Some prospective studies, mostly in western countries, demonstrated that older persons with impaired OI were more apt to experience cognitive decline than those with relatively preserved OI. The Mayo Clinic Study of Aging followed the 1430 cognitively normal participants over a mean 3.5 years, and observed an association between decreasing olfactory identification with a decreasing number of correct responses in Brief Smell Identification Test (B-SIT) score, and a higher risk of amnestic MCI (aMCI). Compared with the upper B-SIT quartile (quartile [Q] 4, best scores), hazard ratios (HRs) (95 % CI) were 1.12 (0.65–1.92) for Q3 (P = 0.680); 1.95 (1.25–3.03) for Q2 (P = 0.003); and 2.18 (1.36–3.51) for Q1 (P = 0.001) (worst scores; P for trend <0.001) after adjustment for gender and education, with same age. The B-SIT score also predicted progression from aMCI to AD, with a significant dose-response with worsening B-SIT quartiles [6]. The community-based longitudinal study of memory and aging in the Japanese-American community in King County, WA screened 1985 persons using the Cognitive Abilities Screening Instrument (CASI) and the CC-SIT at the baseline. After 2 years, the authors determined an OR for cognitive decline (defined as loss of ≥5.15 points/100 on the CASI) of 0.90 (95%CI: 0.84–0.97) for an increasing in each correct point on the CC-SIT [5]. Another population-based study followed up 1920 older participants in the Epidemiology of Hearing Loss Study in Beaver Dam, Wisconsin. Olfactory was measured by the SDOIT, and the incident cognitive impairment was defined as a MMSE of less than 24 or reported diagnosis of dementia. There was significant association between olfactory impairment at baseline and 5-year incidence of cognitive impairment (OR = 3.72, 95 % CI: 2.31–5.99) after adjusting for possible confounders [2]. The association of OI with decline rate in different cognitive domains was examined in 481 older participants from the Rush Memory and Aging Project. Lower OI score was related to lower function at baseline in each cognitive domain, especially in perceptual speed and episodic memory, after adjustment for age, sex, and education [3]. One hundred seventy-three independent residents of a continuing care retirement community completed UPSIT and MMSE and the Executive Interview (EXIT25) at baseline and were examined twice over 3 years. It concluded that impaired OI non-demented individuals was related to an AD-like memory impairment and an increased rate of cognitive decline [36]. Swan GE et al. reported that, a total of 359 individuals were administered the BSIT for OI, and verbal learning, memory, executive control and global function for cognitive function. Impaired olfactory function was associated with a greater 4.5-year decline on several indices of verbal memory after adjustment for baseline cognitive performance, by a multivariate analysis [37]. Devanand DP et al. examined 90 outpatients with MCI and 45 controls by UPSIT for OI at baseline, and diagnosed incident AD by 2 years. In patients with high MMSE (≥27 of 30), low olfaction with lack of awareness was explored a significant predictor of AD. At follow-up, olfaction scores of 30–35 showed moderate to strong sensitivity and specificity for diagnosis of AD [8].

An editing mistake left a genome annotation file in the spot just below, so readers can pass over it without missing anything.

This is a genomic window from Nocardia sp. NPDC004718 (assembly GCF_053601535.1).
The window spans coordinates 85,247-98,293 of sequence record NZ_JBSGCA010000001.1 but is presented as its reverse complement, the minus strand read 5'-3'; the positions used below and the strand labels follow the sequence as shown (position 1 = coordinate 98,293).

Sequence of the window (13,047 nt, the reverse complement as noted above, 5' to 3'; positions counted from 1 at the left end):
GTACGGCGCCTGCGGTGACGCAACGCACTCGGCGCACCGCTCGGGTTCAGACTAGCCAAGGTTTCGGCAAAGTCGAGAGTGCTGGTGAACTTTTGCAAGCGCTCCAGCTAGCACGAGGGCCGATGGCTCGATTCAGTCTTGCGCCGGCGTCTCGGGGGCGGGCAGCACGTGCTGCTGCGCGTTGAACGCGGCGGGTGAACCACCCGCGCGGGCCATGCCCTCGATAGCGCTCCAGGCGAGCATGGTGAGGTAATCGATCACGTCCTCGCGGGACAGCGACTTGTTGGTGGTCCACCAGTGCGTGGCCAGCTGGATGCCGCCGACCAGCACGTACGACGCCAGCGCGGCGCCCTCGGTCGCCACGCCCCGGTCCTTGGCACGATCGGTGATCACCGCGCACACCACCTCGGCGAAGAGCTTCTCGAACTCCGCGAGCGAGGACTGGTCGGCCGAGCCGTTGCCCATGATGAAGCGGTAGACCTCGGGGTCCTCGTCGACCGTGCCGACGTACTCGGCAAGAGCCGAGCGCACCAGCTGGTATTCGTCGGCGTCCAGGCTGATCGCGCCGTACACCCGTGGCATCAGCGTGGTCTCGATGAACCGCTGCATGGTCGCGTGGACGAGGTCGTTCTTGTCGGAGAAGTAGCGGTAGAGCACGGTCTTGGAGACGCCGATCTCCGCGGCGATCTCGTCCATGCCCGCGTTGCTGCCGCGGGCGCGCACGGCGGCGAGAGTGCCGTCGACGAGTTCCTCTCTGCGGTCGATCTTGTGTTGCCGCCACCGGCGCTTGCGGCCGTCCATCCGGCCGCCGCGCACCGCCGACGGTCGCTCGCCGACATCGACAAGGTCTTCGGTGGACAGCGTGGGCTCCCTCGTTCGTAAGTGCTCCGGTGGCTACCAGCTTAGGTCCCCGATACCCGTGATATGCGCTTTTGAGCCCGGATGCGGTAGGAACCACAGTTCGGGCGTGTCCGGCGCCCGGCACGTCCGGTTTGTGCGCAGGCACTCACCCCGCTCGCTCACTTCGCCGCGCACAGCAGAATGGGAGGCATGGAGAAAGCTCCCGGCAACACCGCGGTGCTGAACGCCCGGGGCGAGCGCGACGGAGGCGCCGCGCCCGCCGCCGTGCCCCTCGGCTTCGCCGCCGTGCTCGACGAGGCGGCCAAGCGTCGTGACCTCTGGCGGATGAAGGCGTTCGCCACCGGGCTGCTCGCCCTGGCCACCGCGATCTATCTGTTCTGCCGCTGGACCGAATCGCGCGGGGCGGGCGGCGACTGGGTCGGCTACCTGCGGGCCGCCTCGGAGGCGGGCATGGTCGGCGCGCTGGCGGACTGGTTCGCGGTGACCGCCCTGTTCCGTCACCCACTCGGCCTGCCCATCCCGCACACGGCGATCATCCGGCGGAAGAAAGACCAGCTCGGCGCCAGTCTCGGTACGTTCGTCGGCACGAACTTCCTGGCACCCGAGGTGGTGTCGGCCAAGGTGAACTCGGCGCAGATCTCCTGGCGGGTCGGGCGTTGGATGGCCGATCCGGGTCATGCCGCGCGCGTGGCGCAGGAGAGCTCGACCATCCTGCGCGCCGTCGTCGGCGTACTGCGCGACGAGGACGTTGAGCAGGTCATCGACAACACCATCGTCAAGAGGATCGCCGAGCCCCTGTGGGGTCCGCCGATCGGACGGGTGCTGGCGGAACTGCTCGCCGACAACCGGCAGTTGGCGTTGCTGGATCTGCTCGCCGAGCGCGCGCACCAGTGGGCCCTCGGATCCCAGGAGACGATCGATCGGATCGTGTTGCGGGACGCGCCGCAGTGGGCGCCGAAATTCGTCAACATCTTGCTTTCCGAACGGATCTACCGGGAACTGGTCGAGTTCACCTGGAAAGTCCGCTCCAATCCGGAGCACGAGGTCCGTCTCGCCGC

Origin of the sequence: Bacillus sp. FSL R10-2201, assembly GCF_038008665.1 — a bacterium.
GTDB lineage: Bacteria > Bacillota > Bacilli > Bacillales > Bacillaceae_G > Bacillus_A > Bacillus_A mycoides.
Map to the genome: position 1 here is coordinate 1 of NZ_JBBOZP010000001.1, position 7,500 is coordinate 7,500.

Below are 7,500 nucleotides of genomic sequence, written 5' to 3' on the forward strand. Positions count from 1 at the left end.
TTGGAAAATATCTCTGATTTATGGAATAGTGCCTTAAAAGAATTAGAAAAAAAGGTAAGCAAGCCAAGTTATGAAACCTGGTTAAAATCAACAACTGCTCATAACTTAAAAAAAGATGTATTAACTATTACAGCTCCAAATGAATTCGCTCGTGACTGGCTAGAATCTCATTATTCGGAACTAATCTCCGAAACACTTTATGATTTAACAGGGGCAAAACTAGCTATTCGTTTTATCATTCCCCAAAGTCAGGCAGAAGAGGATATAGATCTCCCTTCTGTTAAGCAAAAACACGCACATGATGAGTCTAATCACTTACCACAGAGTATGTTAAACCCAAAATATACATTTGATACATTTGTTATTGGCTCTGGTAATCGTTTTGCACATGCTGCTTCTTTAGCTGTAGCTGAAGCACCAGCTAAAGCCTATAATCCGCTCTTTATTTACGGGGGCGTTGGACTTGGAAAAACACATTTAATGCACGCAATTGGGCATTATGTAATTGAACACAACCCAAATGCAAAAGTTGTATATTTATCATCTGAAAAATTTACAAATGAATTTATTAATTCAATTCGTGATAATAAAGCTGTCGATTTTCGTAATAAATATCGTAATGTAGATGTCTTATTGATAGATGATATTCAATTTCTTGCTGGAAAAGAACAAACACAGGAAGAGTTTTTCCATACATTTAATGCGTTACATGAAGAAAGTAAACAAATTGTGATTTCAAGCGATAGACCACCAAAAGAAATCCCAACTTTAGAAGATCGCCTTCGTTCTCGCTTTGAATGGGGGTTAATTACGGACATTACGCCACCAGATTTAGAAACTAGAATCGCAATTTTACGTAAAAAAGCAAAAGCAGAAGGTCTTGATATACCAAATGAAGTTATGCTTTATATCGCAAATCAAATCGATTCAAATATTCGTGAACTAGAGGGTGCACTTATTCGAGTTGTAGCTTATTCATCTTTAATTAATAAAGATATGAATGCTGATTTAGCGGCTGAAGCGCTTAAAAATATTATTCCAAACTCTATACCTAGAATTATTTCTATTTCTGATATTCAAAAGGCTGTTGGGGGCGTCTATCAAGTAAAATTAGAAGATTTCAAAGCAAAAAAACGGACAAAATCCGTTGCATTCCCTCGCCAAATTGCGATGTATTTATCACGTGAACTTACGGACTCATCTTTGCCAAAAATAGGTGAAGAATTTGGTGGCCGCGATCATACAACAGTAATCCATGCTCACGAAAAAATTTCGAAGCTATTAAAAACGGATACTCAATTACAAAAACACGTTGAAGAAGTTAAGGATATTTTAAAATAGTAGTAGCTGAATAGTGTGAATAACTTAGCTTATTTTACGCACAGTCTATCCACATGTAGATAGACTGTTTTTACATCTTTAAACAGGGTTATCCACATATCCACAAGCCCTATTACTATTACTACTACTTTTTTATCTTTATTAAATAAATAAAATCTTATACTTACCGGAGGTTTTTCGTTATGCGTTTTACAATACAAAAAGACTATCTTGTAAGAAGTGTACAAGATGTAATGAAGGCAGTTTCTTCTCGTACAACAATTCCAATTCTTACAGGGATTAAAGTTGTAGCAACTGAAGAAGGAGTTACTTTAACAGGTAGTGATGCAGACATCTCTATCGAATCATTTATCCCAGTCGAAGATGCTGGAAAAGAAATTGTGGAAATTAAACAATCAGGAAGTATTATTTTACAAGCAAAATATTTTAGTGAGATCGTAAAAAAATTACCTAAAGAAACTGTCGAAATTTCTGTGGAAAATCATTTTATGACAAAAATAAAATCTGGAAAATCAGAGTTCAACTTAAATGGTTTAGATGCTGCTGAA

APOE genotype was identified as an important factor interacting with olfaction. Murphy C et al. have indicated that APOE-ε4 allele is related to OI deficits (tested by SDOIT) in 27 non-demented older persons [38]. Olfactory dysfunction (tested by CC-SIT) in the presence of one or more APOE-ε4 alleles was related to a 4.9 times the risk of cognitive decline in the longitudinal study of memory and aging in the Japanese-American community in King County [5]. A study in China used CC-SIT to assess OI performance in 28 patients with MCI and the 30 controls. They found that individuals with APOE-ε4 allele were able to identify less odors than that of the subjects without APOE-ε4 allele (P < 0.010). It suggested that the decreased OI in MCI may be an indicator for the early diagnosis of AD, and APOE genotype may be a portion of the basis of OI decline [15]. Our study did not find the significant contribution of APOE-ε4 allele to cognitive decline through the multivariate logistic regression model. The independent association between the poor OI and cognitive decline were explored, after adjusting the possible confounders including APOE genotype (Table 3).